- Category: Economy
- Published on Thursday, 13 September 2018 14:11
Turkey’s central bank raised its benchmark rate by 625 basis points on Sept. 13, 2018 in a move that boosted the Turkish Lira and may ease investor concerns about monetary policy.
The Central Bank has increased the lending rate to 24 percent, meaning it has now increased interest rates by 11.25 percentage points since late April.
The bank said there was still an upside risk to the inflation outlook from what it called a deterioration in pricing behavior, despite weaker domestic demand conditions.
“Accordingly, the Committee has decided to implement a strong monetary tightening to support price stability,” it said in a statement.
“Inflation expectations, pricing behavior, lagged impact of recent monetary policy decisions, contribution of fiscal policy to rebalancing process, and other factors affecting inflation will be closely monitored and, if needed, further monetary tightening will be delivered,” it added.
A hike from the previous level of 17.75 percent was widely expected, but there were varied expectations about the new interest rate.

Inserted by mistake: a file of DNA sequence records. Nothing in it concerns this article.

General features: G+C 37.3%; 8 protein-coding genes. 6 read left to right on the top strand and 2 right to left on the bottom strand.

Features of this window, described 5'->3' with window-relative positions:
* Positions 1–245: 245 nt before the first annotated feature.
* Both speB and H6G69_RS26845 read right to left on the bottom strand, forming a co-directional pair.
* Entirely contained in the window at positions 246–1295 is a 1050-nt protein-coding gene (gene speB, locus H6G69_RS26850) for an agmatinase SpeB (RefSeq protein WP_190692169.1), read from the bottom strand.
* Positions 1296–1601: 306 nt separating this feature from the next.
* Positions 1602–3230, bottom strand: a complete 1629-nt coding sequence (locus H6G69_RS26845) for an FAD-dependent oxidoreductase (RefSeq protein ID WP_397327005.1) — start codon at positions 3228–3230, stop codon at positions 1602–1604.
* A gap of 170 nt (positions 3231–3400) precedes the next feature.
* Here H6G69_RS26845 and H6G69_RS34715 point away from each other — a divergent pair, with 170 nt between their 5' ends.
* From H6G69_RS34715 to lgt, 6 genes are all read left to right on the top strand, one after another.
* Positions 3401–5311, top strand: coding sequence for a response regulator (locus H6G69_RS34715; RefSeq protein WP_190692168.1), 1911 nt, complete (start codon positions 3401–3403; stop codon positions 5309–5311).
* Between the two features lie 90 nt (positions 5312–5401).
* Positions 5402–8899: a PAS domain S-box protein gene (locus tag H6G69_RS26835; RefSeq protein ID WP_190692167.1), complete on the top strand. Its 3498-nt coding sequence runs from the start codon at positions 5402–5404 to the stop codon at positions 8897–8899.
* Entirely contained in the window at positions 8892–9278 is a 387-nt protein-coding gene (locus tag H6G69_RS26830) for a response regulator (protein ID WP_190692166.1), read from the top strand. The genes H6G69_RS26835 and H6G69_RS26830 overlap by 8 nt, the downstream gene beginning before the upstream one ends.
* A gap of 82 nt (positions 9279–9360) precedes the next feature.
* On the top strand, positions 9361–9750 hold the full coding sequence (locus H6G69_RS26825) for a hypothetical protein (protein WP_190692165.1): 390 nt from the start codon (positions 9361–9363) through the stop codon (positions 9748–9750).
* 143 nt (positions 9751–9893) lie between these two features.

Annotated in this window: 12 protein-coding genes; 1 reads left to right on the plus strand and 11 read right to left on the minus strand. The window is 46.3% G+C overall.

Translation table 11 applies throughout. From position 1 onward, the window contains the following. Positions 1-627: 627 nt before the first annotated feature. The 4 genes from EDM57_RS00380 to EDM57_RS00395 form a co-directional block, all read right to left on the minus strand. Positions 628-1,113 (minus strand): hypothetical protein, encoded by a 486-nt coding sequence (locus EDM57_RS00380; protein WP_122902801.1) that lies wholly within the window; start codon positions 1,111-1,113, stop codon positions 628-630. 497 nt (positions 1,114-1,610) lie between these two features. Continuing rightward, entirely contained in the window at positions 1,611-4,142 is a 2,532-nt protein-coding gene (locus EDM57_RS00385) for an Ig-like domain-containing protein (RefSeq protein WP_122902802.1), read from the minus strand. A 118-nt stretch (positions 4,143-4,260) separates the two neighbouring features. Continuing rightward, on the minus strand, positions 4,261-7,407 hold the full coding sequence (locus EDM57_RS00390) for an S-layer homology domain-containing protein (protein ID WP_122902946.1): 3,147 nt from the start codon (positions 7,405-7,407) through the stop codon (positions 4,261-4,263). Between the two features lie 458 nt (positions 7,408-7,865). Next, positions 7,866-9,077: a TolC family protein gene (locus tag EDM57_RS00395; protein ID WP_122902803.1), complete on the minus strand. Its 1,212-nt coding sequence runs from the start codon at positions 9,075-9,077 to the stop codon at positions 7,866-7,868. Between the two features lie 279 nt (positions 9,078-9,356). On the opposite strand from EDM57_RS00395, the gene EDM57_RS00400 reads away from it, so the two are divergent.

The decision came despite Erdoğan repeating his opposition to high interest rates earlier in the day, saying “high inflation was a result of wrong steps by the Central Bank.”
In a speech in Ankara, Erdoğan underlined his “sensitivity about the interest rate staying the same” while stressing the bank “is independent and makes its own decisions.”
The lira steeply gained ground against the United States dollar after the rate decision, hitting the lowest level in two weeks with 6.01.
Thus, the day’s big move was made by the lira which swung almost 6 percent in a wild few hours. It had fallen 3 percent after Erdoğan had called for rate cuts rather than rate hikes and then surged to 3 percent up on the day when those calls were spectacularly ignored.
The lira has collapsed nearly 40 percent this year amid various concerns, triggered by a rift between the U.S. and Turkey over a U.S. Christian pastor being tried in Turkey.
Official figures on Sept. 3 showed Turkey’s annual inflation was 17.9 percent in August, up from July’s figure of 15.85 percent.
Hours after the release of the inflation data on Sept. 3, the Central Bank had announced it would take the necessary actions to support price stability.
“Accordingly, in line with the previous communication, monetary stance will be adjusted at the September Monetary Policy Committee Meeting in view of the latest developments,” it then said.
Funding on weekly basis
Meanwhile, the Central Bank also said its funding, which is currently provided through overnight lending, will be provided via one-week repo auctions starting from Sept. 14.
“A one-week transition period has been envisaged for providing all of the funding via one-week auctions,” it said on Sept. 13, adding that technical details would be announced.